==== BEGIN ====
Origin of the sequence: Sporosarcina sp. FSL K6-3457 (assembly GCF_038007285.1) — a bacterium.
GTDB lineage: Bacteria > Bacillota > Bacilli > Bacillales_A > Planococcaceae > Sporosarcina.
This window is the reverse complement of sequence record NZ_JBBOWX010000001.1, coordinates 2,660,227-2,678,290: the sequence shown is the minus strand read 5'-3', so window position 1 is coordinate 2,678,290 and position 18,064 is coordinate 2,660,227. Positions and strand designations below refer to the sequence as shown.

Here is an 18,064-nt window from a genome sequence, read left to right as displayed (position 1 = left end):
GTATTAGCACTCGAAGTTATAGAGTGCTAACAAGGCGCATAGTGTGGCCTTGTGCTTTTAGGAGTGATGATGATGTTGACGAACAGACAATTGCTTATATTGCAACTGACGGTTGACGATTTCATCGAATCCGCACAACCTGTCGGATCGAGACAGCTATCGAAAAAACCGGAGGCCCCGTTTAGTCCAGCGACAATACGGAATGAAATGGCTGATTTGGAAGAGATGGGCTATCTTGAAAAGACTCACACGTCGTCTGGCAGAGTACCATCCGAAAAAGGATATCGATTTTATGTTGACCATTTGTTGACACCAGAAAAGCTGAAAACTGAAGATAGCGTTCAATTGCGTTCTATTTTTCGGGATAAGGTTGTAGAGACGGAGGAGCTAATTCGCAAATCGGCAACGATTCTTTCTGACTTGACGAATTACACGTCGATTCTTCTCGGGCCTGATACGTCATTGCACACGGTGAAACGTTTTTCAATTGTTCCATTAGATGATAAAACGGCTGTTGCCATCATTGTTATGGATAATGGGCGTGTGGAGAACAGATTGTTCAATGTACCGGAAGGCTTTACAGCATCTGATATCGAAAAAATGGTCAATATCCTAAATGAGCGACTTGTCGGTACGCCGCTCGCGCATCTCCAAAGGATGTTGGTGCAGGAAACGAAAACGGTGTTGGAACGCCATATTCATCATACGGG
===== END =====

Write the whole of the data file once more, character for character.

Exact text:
Origin of the sequence: Sporosarcina sp. FSL K6-3457 (assembly GCF_038007285.1) — a bacterium.
GTDB lineage: Bacteria > Bacillota > Bacilli > Bacillales_A > Planococcaceae > Sporosarcina.
This window is the reverse complement of sequence record NZ_JBBOWX010000001.1, coordinates 2,660,227-2,678,290: the sequence shown is the minus strand read 5'-3', so window position 1 is coordinate 2,678,290 and position 18,064 is coordinate 2,660,227. Positions and strand designations below refer to the sequence as shown.

Here is an 18,064-nt window from a genome sequence, read left to right as displayed (position 1 = left end):
GTATTAGCACTCGAAGTTATAGAGTGCTAACAAGGCGCATAGTGTGGCCTTGTGCTTTTAGGAGTGATGATGATGTTGACGAACAGACAATTGCTTATATTGCAACTGACGGTTGACGATTTCATCGAATCCGCACAACCTGTCGGATCGAGACAGCTATCGAAAAAACCGGAGGCCCCGTTTAGTCCAGCGACAATACGGAATGAAATGGCTGATTTGGAAGAGATGGGCTATCTTGAAAAGACTCACACGTCGTCTGGCAGAGTACCATCCGAAAAAGGATATCGATTTTATGTTGACCATTTGTTGACACCAGAAAAGCTGAAAACTGAAGATAGCGTTCAATTGCGTTCTATTTTTCGGGATAAGGTTGTAGAGACGGAGGAGCTAATTCGCAAATCGGCAACGATTCTTTCTGACTTGACGAATTACACGTCGATTCTTCTCGGGCCTGATACGTCATTGCACACGGTGAAACGTTTTTCAATTGTTCCATTAGATGATAAAACGGCTGTTGCCATCATTGTTATGGATAATGGGCGTGTGGAGAACAGATTGTTCAATGTACCGGAAGGCTTTACAGCATCTGATATCGAAAAAATGGTCAATATCCTAAATGAGCGACTTGTCGGTACGCCGCTCGCGCATCTCCAAAGGATGTTGGTGCAGGAAACGAAAACGGTGTTGGAACGCCATATTCATCATACGGG